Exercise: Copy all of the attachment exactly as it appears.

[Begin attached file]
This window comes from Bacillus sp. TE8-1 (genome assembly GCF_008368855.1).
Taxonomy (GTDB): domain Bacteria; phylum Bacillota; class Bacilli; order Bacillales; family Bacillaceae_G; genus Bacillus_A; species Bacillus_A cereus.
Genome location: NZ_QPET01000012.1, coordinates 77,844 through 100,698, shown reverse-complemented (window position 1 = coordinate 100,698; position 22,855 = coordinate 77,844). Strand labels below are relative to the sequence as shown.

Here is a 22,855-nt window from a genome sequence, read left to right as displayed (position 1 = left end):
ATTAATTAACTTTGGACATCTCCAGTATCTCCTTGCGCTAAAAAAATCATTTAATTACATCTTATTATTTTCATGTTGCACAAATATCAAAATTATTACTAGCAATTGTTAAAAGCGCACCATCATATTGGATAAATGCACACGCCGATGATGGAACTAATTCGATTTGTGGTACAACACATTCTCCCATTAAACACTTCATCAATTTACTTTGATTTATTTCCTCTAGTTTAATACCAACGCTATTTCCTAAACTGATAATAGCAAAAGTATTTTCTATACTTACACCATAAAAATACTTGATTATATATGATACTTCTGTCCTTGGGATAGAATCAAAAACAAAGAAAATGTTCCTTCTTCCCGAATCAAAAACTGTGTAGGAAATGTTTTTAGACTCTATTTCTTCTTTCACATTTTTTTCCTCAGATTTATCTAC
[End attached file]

This window comes from Bacillus sp. TE8-1 (genome assembly GCF_008368855.1).
Taxonomy (GTDB): domain Bacteria; phylum Bacillota; class Bacilli; order Bacillales; family Bacillaceae_G; genus Bacillus_A; species Bacillus_A cereus.
Genome location: NZ_QPET01000012.1, coordinates 77,844 through 100,698, shown reverse-complemented (window position 1 = coordinate 100,698; position 22,855 = coordinate 77,844). Strand labels below are relative to the sequence as shown.

Here is a 22,855-nt window from a genome sequence, read left to right as displayed (position 1 = left end):
ATTAATTAACTTTGGACATCTCCAGTATCTCCTTGCGCTAAAAAAATCATTTAATTACATCTTATTATTTTCATGTTGCACAAATATCAAAATTATTACTAGCAATTGTTAAAAGCGCACCATCATATTGGATAAATGCACACGCCGATGATGGAACTAATTCGATTTGTGGTACAACACATTCTCCCATTAAACACTTCATCAATTTACTTTGATTTATTTCCTCTAGTTTAATACCAACGCTATTTCCTAAACTGATAATAGCAAAAGTATTTTCTATACTTACACCATAAAAATACTTGATTATATATGATACTTCTGTCCTTGGGATAGAATCAAAAACAAAGAAAATGTTCCTTCTTCCCGAATCAAAAACTGTGTAGGAAATGTTTTTAGACTCTATTTCTTCTTTCACATTTTTTTCCTCAGATTTATCTAC